A walk along the Aberdare Canal this morning I noticed my impatience. Nothing ‘interesting’ seemed to catch my attention. Yet I was walking along a dis-used canal that was slowly being overtaken by nature… it was teeming with life if only I paid more attention to it.
I noticed the decomposing leaves and other material around me, feeding the next season’s growth.
I noticed the snowberry (symphoricarpos albus) white berries on a bare tree (see photograph). They looked like artificial decorations against a dull, monotone background.
A few ducks on the canal, the only wildlife I could see on the canal itself. As Basil Fawlty would say “if you don’t like duck.. you’re out of luck”.
Then on the way home, I saw a kingfisher. What a beautiful sight to behold, the bird swooped over the canal, resting on a branch for a while, then resuming flight. The flash of blue and orange like a flame.
This is only the fourth kingfisher I’ve ever seen. It’s been the best sighting as the bird flew and settled on several branches giving me time to appreciate. All the other sightings have been in the Cynon Valley… two near the River Cynon and one near the lake at Dare Valley Country Park.
This spectacle today fired my imagination. I was reminded of poet Gerard Manley Hopkins’s opening line in his 1877 sonnet
As kingfishers catch fire, dragonflies draw flame;
As tumbled over rim in roundy wells
Stones ring; like each tucked string tells, each hung bell’s
Bow swung finds tongue to fling out broad its name;
Each mortal thing does one thing and the same:
Deals out that being indoors each one dwells;
Selves — goes itself; myself it speaks and spells,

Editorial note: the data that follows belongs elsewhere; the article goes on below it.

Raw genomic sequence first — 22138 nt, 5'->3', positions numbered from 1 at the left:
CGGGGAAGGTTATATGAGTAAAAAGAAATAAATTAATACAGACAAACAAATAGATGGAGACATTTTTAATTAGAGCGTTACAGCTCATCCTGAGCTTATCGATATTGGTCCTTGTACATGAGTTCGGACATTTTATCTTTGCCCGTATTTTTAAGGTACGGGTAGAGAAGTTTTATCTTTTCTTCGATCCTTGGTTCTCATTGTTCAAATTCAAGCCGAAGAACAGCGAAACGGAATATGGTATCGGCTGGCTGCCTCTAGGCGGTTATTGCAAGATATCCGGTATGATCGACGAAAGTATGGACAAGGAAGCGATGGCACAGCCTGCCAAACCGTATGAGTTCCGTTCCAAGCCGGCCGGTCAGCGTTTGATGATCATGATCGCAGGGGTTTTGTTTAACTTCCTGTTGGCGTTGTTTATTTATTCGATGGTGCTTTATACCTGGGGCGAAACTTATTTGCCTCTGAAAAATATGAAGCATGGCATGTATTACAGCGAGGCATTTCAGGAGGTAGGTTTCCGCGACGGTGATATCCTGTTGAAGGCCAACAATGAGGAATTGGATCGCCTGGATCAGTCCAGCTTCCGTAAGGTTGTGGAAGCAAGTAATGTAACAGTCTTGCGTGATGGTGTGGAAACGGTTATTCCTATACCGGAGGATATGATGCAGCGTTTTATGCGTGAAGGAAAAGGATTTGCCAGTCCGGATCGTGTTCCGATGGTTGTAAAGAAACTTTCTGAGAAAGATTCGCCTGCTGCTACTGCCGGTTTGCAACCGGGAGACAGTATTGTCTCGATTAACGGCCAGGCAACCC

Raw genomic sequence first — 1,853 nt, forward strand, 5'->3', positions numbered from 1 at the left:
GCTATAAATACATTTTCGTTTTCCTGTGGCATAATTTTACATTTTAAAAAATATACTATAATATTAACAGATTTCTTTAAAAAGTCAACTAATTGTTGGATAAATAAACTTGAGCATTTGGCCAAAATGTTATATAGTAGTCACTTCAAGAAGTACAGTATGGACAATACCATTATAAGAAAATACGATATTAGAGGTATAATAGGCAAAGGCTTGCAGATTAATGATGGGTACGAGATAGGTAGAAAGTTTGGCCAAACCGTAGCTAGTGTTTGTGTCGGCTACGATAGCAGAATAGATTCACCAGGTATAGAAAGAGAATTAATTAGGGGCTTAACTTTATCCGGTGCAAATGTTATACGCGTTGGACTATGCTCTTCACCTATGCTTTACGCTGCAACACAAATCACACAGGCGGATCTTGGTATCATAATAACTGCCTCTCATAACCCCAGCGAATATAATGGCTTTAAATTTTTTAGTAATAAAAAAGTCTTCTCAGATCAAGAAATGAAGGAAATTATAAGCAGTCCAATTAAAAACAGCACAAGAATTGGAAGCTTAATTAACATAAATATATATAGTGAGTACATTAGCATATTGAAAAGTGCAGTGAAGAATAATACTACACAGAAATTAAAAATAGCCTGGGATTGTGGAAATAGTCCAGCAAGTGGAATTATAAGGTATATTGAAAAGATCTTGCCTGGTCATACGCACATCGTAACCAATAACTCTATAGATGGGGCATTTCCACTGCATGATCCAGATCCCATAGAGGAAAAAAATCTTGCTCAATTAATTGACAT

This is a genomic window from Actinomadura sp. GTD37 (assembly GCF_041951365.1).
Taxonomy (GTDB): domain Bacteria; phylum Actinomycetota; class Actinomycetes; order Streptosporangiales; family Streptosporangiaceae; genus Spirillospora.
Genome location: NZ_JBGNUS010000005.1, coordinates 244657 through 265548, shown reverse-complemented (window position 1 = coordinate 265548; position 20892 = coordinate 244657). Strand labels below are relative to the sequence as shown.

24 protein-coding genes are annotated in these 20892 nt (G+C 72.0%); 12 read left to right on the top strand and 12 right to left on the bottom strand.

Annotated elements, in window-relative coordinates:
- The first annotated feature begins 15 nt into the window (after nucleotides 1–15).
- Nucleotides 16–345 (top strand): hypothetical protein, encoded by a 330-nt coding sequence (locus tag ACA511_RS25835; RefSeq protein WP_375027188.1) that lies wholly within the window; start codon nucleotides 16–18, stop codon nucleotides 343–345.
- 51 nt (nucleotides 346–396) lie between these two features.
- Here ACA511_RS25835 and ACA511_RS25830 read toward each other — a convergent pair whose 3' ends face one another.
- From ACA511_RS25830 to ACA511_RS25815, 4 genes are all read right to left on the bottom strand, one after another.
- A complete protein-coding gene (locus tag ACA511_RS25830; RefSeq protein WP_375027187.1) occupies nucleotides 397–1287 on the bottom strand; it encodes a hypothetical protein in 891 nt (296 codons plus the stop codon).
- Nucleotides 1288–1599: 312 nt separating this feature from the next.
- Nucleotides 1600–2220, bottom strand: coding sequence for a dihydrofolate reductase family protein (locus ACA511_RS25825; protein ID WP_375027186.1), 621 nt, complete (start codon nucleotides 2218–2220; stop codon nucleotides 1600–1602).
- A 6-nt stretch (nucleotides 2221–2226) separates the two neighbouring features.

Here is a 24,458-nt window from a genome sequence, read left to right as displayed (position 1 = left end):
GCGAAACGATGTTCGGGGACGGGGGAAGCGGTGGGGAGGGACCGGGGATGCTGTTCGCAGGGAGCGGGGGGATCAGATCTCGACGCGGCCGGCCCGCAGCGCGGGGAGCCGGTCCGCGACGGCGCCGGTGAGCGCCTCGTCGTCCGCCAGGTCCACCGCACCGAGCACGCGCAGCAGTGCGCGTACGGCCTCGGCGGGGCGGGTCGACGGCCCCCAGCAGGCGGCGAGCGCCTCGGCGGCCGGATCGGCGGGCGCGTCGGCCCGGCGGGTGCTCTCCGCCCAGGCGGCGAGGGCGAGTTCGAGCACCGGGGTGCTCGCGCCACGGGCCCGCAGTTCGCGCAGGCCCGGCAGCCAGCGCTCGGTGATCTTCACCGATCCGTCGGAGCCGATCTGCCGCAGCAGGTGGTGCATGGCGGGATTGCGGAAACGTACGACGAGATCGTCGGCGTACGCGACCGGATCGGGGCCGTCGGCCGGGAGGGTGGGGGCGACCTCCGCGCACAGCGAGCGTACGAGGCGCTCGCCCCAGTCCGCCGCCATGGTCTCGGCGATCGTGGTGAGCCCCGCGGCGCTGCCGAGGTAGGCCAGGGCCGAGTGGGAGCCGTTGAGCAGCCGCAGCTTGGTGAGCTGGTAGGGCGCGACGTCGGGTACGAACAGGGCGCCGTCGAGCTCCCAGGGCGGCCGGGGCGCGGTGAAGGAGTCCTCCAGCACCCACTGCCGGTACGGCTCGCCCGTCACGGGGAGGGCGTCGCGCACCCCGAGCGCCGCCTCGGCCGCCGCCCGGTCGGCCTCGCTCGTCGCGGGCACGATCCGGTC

Crying Whát I dó is me: for that I came.
I say móre: the just man justices;
Keeps grace: thát keeps all his goings graces;
Acts in God’s eye what in God’s eye he is —
Chríst — for Christ plays in ten thousand places,
Lovely in limbs, and lovely in eyes not his
To the Father through the features of men’s faces.
As well as his sonnet God’s Grandeur (also written 1877)
The world is charged with the grandeur of God.
It will flame out, like shining from shook foil;
It gathers to a greatness, like the ooze of oil
Crushed. Why do men then now not reck his rod?
Generations have trod, have trod, have trod;
And all is seared with trade; bleared, smeared with toil;
And wears man’s smudge and shares man’s smell: the soil
Is bare now, nor can foot feel, being shod.
And for all this, nature is never spent;
There lives the dearest freshness deep down things;
And though the last lights off the black West went
Oh, morning, at the brown brink eastward, springs —
Because the Holy Ghost over the bent
World broods with warm breast and with ah! bright wings.
My camera was not sophisticated enough to capture an image of this bird in flight. It’s something to be experienced first hand.